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Reject inference applied to large data sets

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Reject inference applied to large data sets Introduction One of the most common use of reject inference technique is negotiation and application scoring. When prospective customers approaches a bank for a loan, it is important to evaluate their credit worthiness or rather if they are likely to default on the loan. Therefore, appropriate models are usually applied, which are pegged upon the bank’s previous performance, and on discovering the fundamental characteristics that could be useful in establishing the prospects of new customers. Apparently,
The extent to which the reject inference basic statistical assumptions are fulfilled is also an important determinant of the reject inference benefit. An example of portfolios where few applications are rejected include mortgages, in which case the reject inference may have no significance because, compared with the entire population, the rejected application’s sub-population is very small and hence the bias as a result of the missing data from the rejected is inconsequential. Nevertheless, the loans for small businesses, which exhibit very high risk may have over 50% reject rate while the bias due to screening is too high that it cannot be ignored. It has, however, not been known which circumstances under systematic screening should not be ignored for the purpose of parameter estimation. In addition, since the bias is data contingent, establishing the basic principle is very …show more content…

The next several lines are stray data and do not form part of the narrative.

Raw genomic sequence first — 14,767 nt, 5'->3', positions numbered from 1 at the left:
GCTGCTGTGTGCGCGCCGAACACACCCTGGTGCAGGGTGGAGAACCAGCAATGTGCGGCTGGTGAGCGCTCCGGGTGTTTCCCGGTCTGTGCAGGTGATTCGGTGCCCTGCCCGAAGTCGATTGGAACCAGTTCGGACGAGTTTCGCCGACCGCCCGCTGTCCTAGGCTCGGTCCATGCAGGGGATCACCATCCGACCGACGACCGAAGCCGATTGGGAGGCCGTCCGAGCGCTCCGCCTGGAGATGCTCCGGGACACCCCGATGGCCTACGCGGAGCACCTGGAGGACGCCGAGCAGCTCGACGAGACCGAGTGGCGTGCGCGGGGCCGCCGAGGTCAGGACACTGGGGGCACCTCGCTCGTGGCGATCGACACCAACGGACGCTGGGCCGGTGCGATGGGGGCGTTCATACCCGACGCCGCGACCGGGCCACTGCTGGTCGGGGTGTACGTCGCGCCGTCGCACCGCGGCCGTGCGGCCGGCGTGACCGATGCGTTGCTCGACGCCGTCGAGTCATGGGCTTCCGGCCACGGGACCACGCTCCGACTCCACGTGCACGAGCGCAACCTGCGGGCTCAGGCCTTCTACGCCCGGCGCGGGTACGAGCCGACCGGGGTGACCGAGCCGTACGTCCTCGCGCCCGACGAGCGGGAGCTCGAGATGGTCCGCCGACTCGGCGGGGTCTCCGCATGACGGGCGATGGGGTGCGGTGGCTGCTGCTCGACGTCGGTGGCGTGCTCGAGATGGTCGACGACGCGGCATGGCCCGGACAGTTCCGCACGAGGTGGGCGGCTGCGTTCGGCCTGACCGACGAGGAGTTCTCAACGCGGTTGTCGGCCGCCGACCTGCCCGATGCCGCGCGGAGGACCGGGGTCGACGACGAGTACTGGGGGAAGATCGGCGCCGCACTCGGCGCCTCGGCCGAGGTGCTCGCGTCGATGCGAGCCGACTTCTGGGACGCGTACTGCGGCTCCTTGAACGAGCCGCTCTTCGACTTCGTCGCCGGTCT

…………………………………….(4) The extent to which the lending officials use observable applicant characteristics is represented by the coefficients of y. On the other hand, the extent to which, lending officials methodically select applicants using the unobservable variables is represented by the correlation of p. Since the selection equation is fully observed, it is possible to estimate it separately all the time. According to Meng and Schmidt (1985), this will not be efficient unless p = 0. Likewise, when p is not equal to zero, a logic method or standard probit, used in the default equation provides a set of coefficients that are biased. As such, p serves to correct the systematic sample selection and possible unobserved bias that is probable in the default equation separate estimation (Boyes et al. 1989). The cost of partial observability in the model, according to Meng and Schmidt (1985), was shown to be fairly high, which also suggest that if possible, it can be essential to correct additional information. In the field of credit scoring, this means that it is not safe to assume, in the first instance, that p = 0. Alternatively, a better way can be sought in an early development phase used to judge the cost of incomplete observability. However, without referring to a certain set of data, it is not possible to quantify the efficiency loss (Poirier, 1980). As such, a careful way of doing it is through the application of the bivariate probit model in the first

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